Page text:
Why Krishna, the embodiment of love and joy? Because that’s exactly how I felt after trying Mela.
I’ve walked past Mela a hundred times in downtown Asheville, either on my way to Izzy’s Coffee Den or after eating at somewhere further up on Lexington Avenue. I’ve always wanted to go, but I guess after falling hard for Chai Pani, I felt like it was the only place to go for Indian.
I still love Chai Pani and its Indian street food, but Mela is real authentic Indian cuisine. There’s something about Indian food when made properly that just kind of leaves me in awe of the delicate alchemy involved in combining so many spices into something completely unique.
Mela is everything that is good about Indian food.
The funny thing is, I still have yet to set foot in Mela. We actually ordered our food from Valet Gourmet because I was busy working and couldn’t leave for any long period of time. The picture of Mela’s food on Valet Gourmet’s website was just too delicious to pass up.
Oddly enough, in addition to trying a new restaurant from home, I also tried something completely out of the ordinary. I’m the type of person who finds a dish and sticks to it. I don’t think it’s that I’m boring, I’m just afraid of missing even one single opportunity to eat my favorite dish. Like maybe I will never eat it again, and I wasted my chance to do so. Crazy, yes, but true.
Chickpeas are my go to Indian dish, chickpeas and masalas. And Mela had two dishes that sounded just like what I normally get. What did I get?
Malai Kofta is a mixture of ground cashews, almonds and paneer cheese. The mixture is mashed up into little balls and them simmered in a delicious almond spice mixture. Served with basmati rice, it’s hearty, filling and has a unique, sweet yet spicy flavor.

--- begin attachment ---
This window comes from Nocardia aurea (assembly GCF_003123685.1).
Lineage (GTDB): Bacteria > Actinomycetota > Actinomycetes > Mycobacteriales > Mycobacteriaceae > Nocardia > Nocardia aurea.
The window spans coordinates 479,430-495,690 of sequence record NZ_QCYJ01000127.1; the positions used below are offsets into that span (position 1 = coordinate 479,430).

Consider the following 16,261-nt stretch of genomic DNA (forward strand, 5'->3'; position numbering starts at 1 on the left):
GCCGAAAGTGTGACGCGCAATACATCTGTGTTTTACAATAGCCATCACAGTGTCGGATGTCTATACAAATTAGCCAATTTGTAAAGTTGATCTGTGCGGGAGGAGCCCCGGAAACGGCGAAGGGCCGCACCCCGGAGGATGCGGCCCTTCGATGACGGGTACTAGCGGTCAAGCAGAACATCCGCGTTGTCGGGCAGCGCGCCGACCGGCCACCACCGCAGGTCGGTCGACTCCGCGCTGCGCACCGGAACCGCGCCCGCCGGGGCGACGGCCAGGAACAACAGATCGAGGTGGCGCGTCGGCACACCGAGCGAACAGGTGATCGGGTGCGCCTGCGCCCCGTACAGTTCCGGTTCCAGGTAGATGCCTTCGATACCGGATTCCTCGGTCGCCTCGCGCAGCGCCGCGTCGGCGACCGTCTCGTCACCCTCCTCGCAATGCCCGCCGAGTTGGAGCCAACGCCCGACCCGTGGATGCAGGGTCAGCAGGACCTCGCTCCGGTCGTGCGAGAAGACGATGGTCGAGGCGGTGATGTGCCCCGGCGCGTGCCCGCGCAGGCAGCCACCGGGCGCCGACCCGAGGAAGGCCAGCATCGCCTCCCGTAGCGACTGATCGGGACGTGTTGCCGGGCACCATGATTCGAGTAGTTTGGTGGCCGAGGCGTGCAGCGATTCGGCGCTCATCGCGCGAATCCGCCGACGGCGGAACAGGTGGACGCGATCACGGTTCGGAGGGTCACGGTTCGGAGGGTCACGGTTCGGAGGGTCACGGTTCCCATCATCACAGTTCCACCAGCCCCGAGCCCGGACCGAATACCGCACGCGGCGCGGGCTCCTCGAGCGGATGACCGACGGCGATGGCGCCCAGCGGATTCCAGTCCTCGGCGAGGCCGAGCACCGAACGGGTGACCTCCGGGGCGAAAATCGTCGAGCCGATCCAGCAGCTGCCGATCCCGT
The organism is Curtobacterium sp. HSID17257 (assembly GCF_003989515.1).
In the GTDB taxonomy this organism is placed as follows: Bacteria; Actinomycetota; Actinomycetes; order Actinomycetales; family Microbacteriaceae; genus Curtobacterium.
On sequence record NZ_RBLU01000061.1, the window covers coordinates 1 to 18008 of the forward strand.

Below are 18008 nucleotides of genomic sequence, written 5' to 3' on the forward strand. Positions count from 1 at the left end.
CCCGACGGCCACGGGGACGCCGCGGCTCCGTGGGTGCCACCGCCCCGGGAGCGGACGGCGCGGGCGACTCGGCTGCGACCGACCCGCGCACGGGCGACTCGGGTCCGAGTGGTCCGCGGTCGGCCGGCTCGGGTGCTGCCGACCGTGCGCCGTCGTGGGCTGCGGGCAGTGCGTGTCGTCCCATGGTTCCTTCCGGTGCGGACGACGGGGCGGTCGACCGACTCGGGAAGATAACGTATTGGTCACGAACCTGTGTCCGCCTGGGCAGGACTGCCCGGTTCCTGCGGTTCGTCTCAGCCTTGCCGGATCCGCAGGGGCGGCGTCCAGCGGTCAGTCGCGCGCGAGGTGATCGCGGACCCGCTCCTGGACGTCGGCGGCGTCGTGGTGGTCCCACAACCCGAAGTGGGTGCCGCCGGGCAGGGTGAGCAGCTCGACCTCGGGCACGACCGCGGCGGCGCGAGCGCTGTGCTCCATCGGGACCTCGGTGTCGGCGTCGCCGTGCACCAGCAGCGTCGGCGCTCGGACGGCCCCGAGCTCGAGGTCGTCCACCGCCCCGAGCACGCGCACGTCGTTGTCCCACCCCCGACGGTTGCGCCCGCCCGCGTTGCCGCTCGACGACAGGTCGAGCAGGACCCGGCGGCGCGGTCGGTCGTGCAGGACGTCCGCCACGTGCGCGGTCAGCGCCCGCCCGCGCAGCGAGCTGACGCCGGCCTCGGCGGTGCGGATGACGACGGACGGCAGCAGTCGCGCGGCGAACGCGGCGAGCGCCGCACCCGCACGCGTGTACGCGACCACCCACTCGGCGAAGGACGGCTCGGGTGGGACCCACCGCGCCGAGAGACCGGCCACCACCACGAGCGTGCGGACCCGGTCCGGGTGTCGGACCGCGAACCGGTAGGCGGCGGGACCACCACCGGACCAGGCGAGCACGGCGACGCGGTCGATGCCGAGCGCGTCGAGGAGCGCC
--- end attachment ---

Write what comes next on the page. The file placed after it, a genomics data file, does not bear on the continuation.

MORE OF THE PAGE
I guess since it’s my first time ever trying malai kofta, I can’t say with certainty that this was the definition of good malai kofta, but it definitely was for me. The texture of the cooked nuts and cheese added that extra bit of heartiness that made the meal satisfying. I got that slight taste of paneer cheese, but for the most part, it’s just a total melding on flavors into one complete and satisfying bite.
As with all good Indian cooking, the flavor hit my tongue softly at first, sweet and subtle. Chewing it, more of the spices made themselves known, and it wasn’t until after the bite is finished that the real explosion happened in my mouth. It wasn’t potent or overwhelming, it was just this gradually increasing heat that peaked around a 3 or 4: just enough to make me want to drink some water to wash it down. But the lingering flavor in my mouth made me kind of hold on to it a little longer.
This meal was so delicious that I not only finished way more than my stomach wanted me to, but when I got up the next day, it was all I could think about. Our meals also came with a lovely lentil stew that was a very slightly spiced broth – maybe a bit of curry seasoning? – with ground lentils that formed a sort of powder that could be scooped off the bottom. It added heartiness and an almost nutty flavor to the stew.
Note: it’s not listed as this on the menu, but it may be called dal shorba.
Overall, I’m super impressed. Searching for photos appropriate to this post, I actually came across so many fantastic looking malai kofta images that my stomach is growling for more.
It’s a weird feeling, but for once, I’m actually happily anticipating going back – not to have my favorite dish again, but to try more of their amazing (different) concoctions.
I almost forgot, if you couldn’t tell from this rave review . . .
Rating (food only): 11/10
Value: 8/10. (My dish was $16 with soup, a bit higher than most Indian restaurants, but it is so very much worth it. And the leftovers!!)